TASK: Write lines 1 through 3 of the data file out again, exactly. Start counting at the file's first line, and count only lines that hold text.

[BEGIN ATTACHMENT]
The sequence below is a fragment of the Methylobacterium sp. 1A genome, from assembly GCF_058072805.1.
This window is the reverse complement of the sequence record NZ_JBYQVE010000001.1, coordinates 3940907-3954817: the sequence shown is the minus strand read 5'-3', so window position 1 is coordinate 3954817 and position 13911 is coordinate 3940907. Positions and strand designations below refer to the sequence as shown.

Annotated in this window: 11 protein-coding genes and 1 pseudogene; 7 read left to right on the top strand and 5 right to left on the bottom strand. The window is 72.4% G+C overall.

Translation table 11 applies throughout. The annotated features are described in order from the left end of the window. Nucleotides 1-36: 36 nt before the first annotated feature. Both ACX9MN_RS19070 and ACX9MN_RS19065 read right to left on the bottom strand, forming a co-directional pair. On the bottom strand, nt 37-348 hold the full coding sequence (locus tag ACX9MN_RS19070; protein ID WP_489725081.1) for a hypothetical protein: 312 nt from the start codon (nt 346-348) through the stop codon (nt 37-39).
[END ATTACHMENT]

The sequence below is a fragment of the Methylobacterium sp. 1A genome, from assembly GCF_058072805.1.
This window is the reverse complement of the sequence record NZ_JBYQVE010000001.1, coordinates 3940907-3954817: the sequence shown is the minus strand read 5'-3', so window position 1 is coordinate 3954817 and position 13911 is coordinate 3940907. Positions and strand designations below refer to the sequence as shown.

Annotated in this window: 11 protein-coding genes and 1 pseudogene; 7 read left to right on the top strand and 5 right to left on the bottom strand. The window is 72.4% G+C overall.